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Review

Heavy Metal Ion Detection Platforms Based on a Glutathione Probe: A Mini Review

by 1,2, 1 and 2,*
1
School of Electronic Science and Applied Physics, Hefei University of Technology, Hefei 230009, China
2
Department of Electrical Engineering and Computer Science, The University of Tennessee, Knoxville, TN 37996, USA
*
Author to whom correspondence should be addressed.
Appl. Sci. 2019, 9(3), 489; https://doi.org/10.3390/app9030489
Received: 14 December 2018 / Revised: 22 January 2019 / Accepted: 23 January 2019 / Published: 31 January 2019
(This article belongs to the Section Nanotechnology and Applied Nanosciences)

Abstract

Globally, heavy metal ion (HMI) contamination is on the rise, posing an ever-increasing risk to ecological and human health. In recent years, great research effort has been devoted to the sensitive detection and quantitative analysis of HMIs. Low cost, sensitive, selective, and rapid methods for HMI detection are of growing demand, and HMI biosensors have great potential in meeting this need due to their timeliness, cost-effectiveness and convenience in operation. Glutathione is known for its strong ability to bind with toxic heavy metal ions, in addition to its water solubility, stable activity and ready availability. As a result, glutathione is becoming a molecular probe of choice in the preparation of sensors for sensitive, affordable, and accessible HMI detection. This review summarizes the results from various glutathione-based HMI detection strategies reported in recent years, which are categorized according to their signal transduction methods. Their operation and implementation, along with figures of merit such as limit of detection, selectivity, and response time, are discussed and compared. Based on the review, both individual HMI detection and simultaneous detection of multiple HMIs can be realized under specific reaction conditions, showing the great potential of glutathione-based detection to realize various types of practical HMI detection.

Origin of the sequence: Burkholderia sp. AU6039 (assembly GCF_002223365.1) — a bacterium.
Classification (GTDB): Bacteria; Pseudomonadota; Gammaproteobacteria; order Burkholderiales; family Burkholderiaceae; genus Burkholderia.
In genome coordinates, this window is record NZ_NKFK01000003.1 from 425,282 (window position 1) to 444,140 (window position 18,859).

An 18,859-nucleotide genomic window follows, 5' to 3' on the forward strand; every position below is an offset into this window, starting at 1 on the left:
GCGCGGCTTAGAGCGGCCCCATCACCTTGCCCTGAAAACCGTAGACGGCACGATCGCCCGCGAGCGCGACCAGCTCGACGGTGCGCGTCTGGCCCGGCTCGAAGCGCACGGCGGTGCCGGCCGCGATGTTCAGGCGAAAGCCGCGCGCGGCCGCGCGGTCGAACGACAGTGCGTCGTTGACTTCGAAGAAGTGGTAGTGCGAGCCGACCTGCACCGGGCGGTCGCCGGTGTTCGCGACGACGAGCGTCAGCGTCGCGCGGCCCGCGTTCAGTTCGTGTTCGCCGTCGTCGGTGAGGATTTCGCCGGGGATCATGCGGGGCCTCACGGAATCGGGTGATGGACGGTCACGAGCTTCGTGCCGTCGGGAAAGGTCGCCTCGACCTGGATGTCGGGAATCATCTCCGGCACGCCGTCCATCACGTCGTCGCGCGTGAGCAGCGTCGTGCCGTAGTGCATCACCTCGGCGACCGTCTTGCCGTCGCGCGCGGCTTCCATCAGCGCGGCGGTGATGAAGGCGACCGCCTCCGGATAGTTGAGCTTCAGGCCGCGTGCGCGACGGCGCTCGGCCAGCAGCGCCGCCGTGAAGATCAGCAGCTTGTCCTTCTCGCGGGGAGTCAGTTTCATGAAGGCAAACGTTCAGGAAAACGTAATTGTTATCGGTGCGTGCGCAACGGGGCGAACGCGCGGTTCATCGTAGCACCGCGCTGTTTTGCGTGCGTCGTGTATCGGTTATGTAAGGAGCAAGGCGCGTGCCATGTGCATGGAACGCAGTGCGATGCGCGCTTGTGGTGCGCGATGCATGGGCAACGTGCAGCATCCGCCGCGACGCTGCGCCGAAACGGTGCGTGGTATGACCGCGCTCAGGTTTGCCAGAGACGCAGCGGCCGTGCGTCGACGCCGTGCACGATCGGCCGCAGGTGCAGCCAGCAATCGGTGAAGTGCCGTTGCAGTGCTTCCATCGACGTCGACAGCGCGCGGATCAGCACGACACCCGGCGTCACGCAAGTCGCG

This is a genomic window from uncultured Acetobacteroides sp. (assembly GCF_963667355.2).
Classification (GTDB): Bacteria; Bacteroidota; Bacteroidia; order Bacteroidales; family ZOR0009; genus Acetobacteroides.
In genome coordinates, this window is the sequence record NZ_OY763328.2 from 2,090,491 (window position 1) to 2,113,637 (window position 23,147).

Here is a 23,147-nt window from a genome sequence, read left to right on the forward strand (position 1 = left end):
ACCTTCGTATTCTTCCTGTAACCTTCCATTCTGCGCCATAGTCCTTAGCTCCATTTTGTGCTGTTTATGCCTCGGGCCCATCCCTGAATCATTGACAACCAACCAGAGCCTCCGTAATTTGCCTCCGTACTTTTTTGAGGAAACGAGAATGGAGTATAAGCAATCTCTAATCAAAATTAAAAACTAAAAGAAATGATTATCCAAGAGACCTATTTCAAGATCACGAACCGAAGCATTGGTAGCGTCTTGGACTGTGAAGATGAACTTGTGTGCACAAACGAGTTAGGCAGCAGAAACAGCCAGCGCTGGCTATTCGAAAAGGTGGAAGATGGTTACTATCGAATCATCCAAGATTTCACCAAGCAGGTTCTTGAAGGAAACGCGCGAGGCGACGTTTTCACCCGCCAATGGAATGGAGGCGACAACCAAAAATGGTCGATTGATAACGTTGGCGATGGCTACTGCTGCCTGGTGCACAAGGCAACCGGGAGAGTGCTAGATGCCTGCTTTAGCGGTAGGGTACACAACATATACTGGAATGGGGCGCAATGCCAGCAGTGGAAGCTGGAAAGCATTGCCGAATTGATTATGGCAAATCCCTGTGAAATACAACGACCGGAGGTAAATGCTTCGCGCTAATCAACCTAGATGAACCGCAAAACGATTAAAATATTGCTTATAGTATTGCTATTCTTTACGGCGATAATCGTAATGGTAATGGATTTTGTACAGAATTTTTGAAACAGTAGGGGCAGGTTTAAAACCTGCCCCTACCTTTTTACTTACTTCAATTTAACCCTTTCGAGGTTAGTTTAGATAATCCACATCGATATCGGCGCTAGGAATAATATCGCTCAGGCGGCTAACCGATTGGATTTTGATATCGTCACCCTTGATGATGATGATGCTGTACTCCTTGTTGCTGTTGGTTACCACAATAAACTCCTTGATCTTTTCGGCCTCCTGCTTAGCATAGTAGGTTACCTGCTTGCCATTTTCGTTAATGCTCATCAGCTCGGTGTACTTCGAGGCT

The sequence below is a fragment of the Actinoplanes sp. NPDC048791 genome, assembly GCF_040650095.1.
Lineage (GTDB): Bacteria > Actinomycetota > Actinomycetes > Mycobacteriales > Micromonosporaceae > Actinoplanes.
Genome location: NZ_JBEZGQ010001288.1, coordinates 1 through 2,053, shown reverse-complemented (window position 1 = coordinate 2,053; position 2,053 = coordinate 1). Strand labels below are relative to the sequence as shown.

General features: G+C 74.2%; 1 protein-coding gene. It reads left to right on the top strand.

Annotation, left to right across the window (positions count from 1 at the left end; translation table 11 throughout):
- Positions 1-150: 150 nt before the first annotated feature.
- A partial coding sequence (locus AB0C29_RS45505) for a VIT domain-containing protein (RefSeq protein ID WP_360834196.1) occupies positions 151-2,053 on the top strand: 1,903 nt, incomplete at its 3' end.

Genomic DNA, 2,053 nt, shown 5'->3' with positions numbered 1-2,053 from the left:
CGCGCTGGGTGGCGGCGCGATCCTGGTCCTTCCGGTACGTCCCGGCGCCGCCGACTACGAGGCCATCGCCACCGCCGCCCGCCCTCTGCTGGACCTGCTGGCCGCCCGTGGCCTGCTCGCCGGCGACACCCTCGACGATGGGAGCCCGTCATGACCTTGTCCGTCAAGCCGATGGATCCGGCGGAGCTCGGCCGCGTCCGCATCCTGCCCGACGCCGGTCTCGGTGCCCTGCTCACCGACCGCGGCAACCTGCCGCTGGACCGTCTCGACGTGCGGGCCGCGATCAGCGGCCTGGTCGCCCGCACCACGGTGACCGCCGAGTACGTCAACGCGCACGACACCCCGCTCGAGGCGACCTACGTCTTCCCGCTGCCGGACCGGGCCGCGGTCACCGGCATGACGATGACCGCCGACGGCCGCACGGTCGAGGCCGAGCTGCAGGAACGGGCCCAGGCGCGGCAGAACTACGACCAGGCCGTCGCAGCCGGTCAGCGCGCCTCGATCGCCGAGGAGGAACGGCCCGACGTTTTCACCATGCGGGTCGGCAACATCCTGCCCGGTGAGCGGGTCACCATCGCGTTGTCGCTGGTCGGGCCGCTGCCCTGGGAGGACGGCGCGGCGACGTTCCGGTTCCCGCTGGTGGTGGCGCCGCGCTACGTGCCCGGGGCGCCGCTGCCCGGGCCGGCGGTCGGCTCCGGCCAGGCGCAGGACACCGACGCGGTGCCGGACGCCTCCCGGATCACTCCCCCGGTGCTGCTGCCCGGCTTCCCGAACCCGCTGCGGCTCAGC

Keywords: heavy metal ions; glutathione; biosensor; nanoparticle heavy metal ions; glutathione; biosensor; nanoparticle

1. Introduction

In general, heavy metals are the metals with relatively high mass densities (above 5 g/cm3), such as platinum, gold, mercury, and lead. The definition of heavy metals varies from discipline to discipline due to different concerns and perspectives. For physiology and pathology, heavy metals mainly refer to heavy elements with obvious biotoxicity. In terms of toxicity, the most common heavy metals include lead (Pb), mercury (Hg), arsenic (As), cadmium (Cd), and chromium (Cr) [1,2,3,4]. These heavy metal ions (HMIs) accumulate in the human body and cause chronic poisoning, resulting in damage to the immune, gastrointestinal, reproductive, and nervous systems [5,6,7]. Long-term exposure to heavy metals may even cause cancer in humans [8]. Being non-biodegradable, HMIs will continue to exist for decades and even hundreds of years if they are released into the environment [9]. With increasing human activities in mining and manufacturing, etc., HMI contamination and pollution pose great risks to ecological and human health [10,11]. Therefore, it is of great importance to be able to effectively screen for and quantitatively determine HMIs in a range of situations, including food safety, environmental pollution, and clinical diagnosis. Many international organizations and regulatory bodies, such as the World Health Organization (WHO) and the U.S. Environmental Protection Agency (EPA), have listed heavy metals as priority substances for intensive monitoring [1]. In practice, most countries have set standards on the permissible limits for HMI concentrations in water or other mediums to protect the environment and public health.